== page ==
Recent quarterly earnings (Q2 2011) from the biggest Canadian banks have revealed intense rate competition within the Canadian banking industry, which has eaten away at their net interest margins (NIM). The NIM and other metrics indicate that Canadian banks may not be the superior investment that many investors in Canada tend to believe, and that top U.S. banks deserve some consideration.
Back in 2008 I discussed the NIM (among other metrics) in the Bank Valuation series, as part of evaluating bank stocks. The metrics discussed were particularly useful during the financial crisis when many major financial institutions collapsed, or were taken over by stronger ones in the U.S.
Net Interest Margin (NIM) is the difference between interest income generated, and the amount of interest paid to the lender. It is an indication of the firm’s investment decisions compared to its debt situations. Many investors are still unfamiliar with the term, but investopedia & wikipedia have pretty decent definitions.
During the past few weeks, the largest Canadian banks have released their second quarter earnings for 2011. TD Bank, CIBC, National Bank, Bank of Nova Scotia, and Laurentian Bank of Canada, all saw their quarter-over-quarter net interest margins decline in Q2 2011, while Royal Bank and Bank of Montreal saw their quarterly number increase. In addition to quarter-over-quarter, many also saw their year-over-year NIM decrease as well.
However, they were all in agreement and pointed out the same concerns. Margin compression, was a common theme that was spoken of by all the banking executives during the earnings conference calls. They mentioned lower margins, particularly in personal, secured, and mortgage lending, due to increased competition especially among the large institutions. This aggressive and competitive rate pricing, is a trend that the banking executives expect to continue. Economic uncertainty, combined with very high levels of household debt in Canada and expected interest rate hikes, increase the concern of slower lending growth and volume.
Canadian Banking Executives Warn Of Continued Margin Pressure, Lower Spreads, Lower Growth
Statements from Canadian banking executives illustrate the situation, during Q2 2011 earnings conference calls.
Toronto-Dominion Bank / TD Bank :
Ed Clark (Group President & CEO) summarized the banking situation:
• ” if you look at the other banks as well as ourselves, there is some margin pressure coming on here as I think people respond to the slower growth to try to get the assets in different ways”.
• “in Canada” “growth rates, particularly in the personal lending, secured lending, the mortgage business has slowed down”.
• “there is some slowing down in the retail banking space in Canada, and there is margin pressure”.
Colleen Johnston (CFO & Group Head, Finance) warned of impact to Q3:
• “Slower volume growth and continued margin pressure in personal banking is expected to result in a moderation in the earnings growth rate in Q3”.
Timothy Hockey (Group Head, Canadian Banking & Insurance) reiterated the general trend that is expected to continue:
• “the theme of the day and the theme of the reporting season seems to be that margins are more under pressure than probably the Street expected, and we’re seeing that day to day in fighting over the growth opportunities in Canada”.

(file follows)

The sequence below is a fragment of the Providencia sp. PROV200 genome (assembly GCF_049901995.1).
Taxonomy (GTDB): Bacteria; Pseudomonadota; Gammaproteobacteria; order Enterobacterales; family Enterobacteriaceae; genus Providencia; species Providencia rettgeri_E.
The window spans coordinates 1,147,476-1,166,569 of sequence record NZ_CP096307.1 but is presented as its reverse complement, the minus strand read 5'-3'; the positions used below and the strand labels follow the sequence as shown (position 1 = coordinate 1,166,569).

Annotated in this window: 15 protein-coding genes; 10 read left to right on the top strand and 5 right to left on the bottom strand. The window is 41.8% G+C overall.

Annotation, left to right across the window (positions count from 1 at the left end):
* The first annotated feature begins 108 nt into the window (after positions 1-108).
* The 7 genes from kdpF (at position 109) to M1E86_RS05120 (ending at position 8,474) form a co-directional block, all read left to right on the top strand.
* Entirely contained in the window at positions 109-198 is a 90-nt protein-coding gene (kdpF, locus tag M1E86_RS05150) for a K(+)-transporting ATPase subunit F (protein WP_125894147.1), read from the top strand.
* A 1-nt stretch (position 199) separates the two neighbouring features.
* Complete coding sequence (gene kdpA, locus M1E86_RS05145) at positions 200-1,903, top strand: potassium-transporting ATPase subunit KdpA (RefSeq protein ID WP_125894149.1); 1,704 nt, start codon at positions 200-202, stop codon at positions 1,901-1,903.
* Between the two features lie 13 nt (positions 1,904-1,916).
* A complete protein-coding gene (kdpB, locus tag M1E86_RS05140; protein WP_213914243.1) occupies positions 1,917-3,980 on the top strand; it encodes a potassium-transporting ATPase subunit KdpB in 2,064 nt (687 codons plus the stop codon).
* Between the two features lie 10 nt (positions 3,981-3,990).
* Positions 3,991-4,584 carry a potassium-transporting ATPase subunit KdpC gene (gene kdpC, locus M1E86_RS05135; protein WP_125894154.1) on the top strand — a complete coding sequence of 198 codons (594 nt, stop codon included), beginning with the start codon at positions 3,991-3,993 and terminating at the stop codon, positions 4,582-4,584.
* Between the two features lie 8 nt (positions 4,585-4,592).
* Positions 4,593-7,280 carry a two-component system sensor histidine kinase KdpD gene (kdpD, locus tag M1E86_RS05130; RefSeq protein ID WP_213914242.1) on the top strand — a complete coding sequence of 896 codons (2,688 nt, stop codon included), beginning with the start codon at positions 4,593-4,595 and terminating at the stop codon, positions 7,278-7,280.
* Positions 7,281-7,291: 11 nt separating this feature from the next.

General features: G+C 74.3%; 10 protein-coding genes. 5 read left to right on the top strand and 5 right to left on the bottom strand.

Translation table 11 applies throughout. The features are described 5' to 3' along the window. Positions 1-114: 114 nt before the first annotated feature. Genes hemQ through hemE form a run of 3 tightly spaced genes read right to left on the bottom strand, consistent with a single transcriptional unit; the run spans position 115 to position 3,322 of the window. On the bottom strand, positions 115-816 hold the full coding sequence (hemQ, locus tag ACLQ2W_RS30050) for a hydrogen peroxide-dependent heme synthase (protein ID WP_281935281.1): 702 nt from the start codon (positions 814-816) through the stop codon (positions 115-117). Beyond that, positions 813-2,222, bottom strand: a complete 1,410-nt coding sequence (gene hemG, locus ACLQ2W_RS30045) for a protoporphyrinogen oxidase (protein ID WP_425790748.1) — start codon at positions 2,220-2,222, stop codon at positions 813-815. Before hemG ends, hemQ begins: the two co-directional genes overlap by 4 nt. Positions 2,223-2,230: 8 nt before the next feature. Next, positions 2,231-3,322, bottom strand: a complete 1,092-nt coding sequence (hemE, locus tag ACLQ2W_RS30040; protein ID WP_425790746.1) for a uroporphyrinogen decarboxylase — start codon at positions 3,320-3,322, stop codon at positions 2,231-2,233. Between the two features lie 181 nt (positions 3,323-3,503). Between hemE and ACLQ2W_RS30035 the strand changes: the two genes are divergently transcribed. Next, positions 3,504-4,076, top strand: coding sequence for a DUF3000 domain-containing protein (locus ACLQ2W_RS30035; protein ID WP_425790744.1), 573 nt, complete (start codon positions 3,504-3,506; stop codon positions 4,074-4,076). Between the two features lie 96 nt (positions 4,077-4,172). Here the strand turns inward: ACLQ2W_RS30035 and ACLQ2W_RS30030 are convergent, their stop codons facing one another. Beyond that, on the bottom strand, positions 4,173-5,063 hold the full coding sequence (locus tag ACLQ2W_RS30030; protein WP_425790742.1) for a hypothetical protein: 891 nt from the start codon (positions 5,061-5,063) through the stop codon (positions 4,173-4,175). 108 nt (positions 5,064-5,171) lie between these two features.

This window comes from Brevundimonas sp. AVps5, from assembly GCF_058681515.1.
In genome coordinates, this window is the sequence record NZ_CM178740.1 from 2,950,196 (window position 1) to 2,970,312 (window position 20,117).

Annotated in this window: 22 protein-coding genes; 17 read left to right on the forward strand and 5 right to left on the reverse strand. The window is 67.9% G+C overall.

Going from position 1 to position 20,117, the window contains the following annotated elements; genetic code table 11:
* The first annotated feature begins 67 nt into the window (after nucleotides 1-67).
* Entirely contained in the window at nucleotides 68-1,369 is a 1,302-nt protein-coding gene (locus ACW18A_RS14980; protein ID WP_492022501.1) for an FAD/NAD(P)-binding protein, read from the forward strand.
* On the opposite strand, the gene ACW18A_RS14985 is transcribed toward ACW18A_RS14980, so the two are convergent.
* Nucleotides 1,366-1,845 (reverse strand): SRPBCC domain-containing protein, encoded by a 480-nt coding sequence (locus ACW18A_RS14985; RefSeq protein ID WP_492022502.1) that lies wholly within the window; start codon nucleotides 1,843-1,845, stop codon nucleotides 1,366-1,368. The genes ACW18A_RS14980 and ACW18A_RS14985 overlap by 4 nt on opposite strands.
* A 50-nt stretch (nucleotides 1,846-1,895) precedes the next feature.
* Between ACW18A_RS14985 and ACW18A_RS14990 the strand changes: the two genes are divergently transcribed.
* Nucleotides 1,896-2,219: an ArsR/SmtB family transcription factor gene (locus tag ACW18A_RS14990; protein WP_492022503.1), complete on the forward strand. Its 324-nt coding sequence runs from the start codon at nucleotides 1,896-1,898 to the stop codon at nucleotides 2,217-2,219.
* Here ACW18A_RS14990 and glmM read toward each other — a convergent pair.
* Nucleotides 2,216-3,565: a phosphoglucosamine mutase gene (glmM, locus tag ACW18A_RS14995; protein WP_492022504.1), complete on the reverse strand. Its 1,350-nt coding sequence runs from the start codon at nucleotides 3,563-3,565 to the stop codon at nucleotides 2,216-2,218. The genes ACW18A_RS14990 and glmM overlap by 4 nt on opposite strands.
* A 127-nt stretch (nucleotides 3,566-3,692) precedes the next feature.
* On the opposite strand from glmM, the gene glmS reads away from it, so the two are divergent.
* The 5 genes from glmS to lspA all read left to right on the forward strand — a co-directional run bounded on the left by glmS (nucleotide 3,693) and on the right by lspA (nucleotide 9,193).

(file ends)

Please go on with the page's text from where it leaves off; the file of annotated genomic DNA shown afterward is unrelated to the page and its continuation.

• “There is aggressive pricing going on in the marketplace”.
• “I think it’ll continue to be quite competitive because we do like to win, all of us. And as a result, we’ll continue to compete for the Canadian consumer. And so, I think that’s what will continue to put the pressure on the margins over the next few quarters”.
Royal Bank of Canada / RBC :
Gordon Nixon (President & CEO) warns of the low margins, and its heavy dependence on the mortgage market:
• “I think a lot will depend” “on what happens with respect to the mortgage market and because that’s where you’re seeing some pretty unusual activity and is probably having the biggest pressure on margins”.
• “some of the activity we’ve seen in the mortgage market almost imply a very low margins to say the least”.
David McKay (Group Head, Canadian Banking) mentions the competitive pricing tactics. Although they experienced margin expansion rather than decline (did not use pricing tactics), their warnings were consistent with the other banks:
• “the value destroying pricing tactics that are in the market place right now”.
• “the environment in the consumer lending side that is very competitive and you are seeing compressing margins there”.
• “It’s a challenging environment. Our goal is to manage towards flat margins but you may see a slight decline. I think that’s a pretty consistent theme out there. There is some very aggressive pricing on the consumer lining side in the marketplace right now”.
Bank of Montreal / BMO :
Frank Techar (President & CEO, Personal & Commercial Banking Canada) mentions that lower margins were expected from competitive pressures:
• “in the last couple of quarters, we were really expecting to see some softening in margins”.
• “the competitive pressure is heating up a bit more than we would have expected. And we’re seeing that probably play out the most on the commercial business. And my expectation is, going forward, we will continue to see that”.
Tom Flynn (EVP & CFO) comments on lower spreads in loans:
• “[Quarter-over-quarter] lower net interest margin in P&C Canada due to continued low interest rates in a competitive environment and to changing mix”.